Storing JSON Data in SQL Server
Since external systems format information as JSON text, JSON is also stored in SQL Server as text. You can use standard NVARCHAR columns to store JSON data. A simple table where some information stored as JSON is shown in the following example:
CREATE TABLE Person (
Id int IDENTITY PRIMARY KEY NONCLUSTERED,
FirstName nvarchar(100) NOT NULL,
LastName nvarchar(100) NOT NULL,
) WITH (MEMORY_OPTIMIZED=ON)
Here you can see the main difference between traditional relational-only and document-only systems and the hybrid model that SQL Server 2016 provides. In SQL Server 2016, you can combine both scalar columns (FirstName and LastName in this example) and columns that contain JSON (InfoJSON in this example).
In SQL Server, you can organize your data as one or many scalar or JSON columns and combine them with Spatial or XML columns if needed. In the same table, you can combine standard relational columns that enable faster access and JSON columns that provide flexibility and rapid application development. Unlike relational-only or document-only storage where you need to choose between two principles of data modeling, SQL Server offers you a hybrid data storage model where you can use the best of both data modeling methods.
Although JSON is stored in a text column, it is not just “a plain text.” SQL Server has built-in support for optimizing storage of text columns using various compression mechanisms such as UNICODE compression that can provide up to a 50% compression ratio. You can also store JSON text in column store tables or compress it explicitly using the built-in COMPRESS function that uses the GZip algorithm.
JSON is fully compatible with any SQL Server component or technology that works with NVARCHAR data. In the example above, JSON is stored in an In-memory OLTP (Hekaton) table that provides extreme processing performance. You can store JSON in standard tables, column store indexes, or in FILESTREAM. You can also load it from Hadoop using Polybase external tables, read it from file systems, stretch it to Azure SQL, use any replication method, and more. If you combine tables that store JSON documents with other SQL Server features, such as Temporal or Row-Level Security, you might find some powerful features that are not available in the existing document databases.
If you don’t want to keep JSON as a free text format, you can add a validation that verifies that JSON in the text column is properly formatted using standard CHECK constraints and ISJSON function:
ALTER TABLE Person
ADD CONSTRAINT [Content should be formatted as JSON]
CHECK ( ISJSON( InfoJSON )> 0 )
This is a standard SQL Server check constraint that enables you to validate whether the text stored in the JSON column is properly formatted. This constraint is optional – you can leave a plain text column as in the previous example; however, your queries might fail at runtime if your JSON text in a row is not properly formatted or if you don’t add the ISJSON condition in the WHERE clause to exclude invalid JSON columns.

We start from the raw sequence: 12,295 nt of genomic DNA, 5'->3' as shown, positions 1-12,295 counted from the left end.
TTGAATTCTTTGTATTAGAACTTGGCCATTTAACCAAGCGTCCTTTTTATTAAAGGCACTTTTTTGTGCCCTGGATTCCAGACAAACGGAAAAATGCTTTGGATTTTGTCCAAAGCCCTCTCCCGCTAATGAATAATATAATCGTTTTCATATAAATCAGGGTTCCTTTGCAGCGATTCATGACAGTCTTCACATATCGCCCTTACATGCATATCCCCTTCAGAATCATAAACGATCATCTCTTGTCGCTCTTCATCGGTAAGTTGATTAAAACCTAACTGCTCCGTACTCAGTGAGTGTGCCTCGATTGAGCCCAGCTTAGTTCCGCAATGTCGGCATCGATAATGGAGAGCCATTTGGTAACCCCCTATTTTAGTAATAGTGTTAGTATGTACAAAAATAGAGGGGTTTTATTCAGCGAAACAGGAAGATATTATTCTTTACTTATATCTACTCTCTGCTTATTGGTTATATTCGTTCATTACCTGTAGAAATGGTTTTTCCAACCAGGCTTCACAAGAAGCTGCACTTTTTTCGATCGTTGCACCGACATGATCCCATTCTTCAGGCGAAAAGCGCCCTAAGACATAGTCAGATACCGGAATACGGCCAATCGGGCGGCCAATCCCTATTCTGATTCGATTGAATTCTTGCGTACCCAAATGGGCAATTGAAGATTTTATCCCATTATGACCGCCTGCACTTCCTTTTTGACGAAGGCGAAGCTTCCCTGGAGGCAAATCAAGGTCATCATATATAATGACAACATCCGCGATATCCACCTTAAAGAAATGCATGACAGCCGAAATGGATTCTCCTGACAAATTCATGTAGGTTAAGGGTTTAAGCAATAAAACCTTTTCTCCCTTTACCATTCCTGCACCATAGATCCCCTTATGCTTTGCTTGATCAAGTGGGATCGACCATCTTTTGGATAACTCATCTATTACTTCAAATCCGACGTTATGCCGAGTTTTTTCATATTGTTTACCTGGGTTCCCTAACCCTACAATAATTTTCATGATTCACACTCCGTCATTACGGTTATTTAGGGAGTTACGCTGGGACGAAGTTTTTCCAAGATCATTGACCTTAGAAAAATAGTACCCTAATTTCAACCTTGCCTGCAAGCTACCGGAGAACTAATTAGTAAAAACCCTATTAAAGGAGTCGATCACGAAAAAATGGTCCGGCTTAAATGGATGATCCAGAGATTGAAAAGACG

Built-in functions for JSON processing
SQL Server 2016 provides functions for parsing and processing JSON text. JSON built-in functions that are available in SQL Server 2016 are:
- ISJSON( jsonText ) checks if the NVARCHAR text is properly formatted according to the JSON specification. You can use this function to create check constraints on NVARCHAR columns that contain JSON text
- ‘$’ – references entire JSON object in the input text
- ‘$.property1’ – references property1 in JSON object
- ‘$.property1.property2.array1.property3.array2.property4’ – references complex nested property in the JSON object
- ‘$.info. “first name”‘ – references “first name” property in info object. If key contains some special characters such as space, dollar, etc., it should be surrounded with double quotes
SELECT Id, FirstName, LastName,
JSON_VALUE(InfoJSON, ‘$.info.”social security number”’) as SSN,
JSON_QUERY(InfoJSON, ‘$.skills’) as Skills
FROM Person AS t
WHERE ISJSON( InfoJSON ) > 0
AND JSON_VALUE(InfoJSON, ‘$.Type’) = ‘Student’
This query returns first name and last name information from standard table columns, social security numbers, and an array of skills from the JSON column. Results are returned from rows where the InfoJSON cell contains a valid JSON and the type value in the JSON column is ‘Student.’ As you may notice, you can use JSON values in any part of the query, such as order by, group by, etc.
Check out the other posts in this four-part series in the links below (as they become available), or learn more in the SQL Server 2016 blogging series.
JSON in SQL Server 2016: Part 1 of 4
JSON in SQL Server 2016: Part 3 of 4
JSON in SQL Server 2016: Part 4 of 4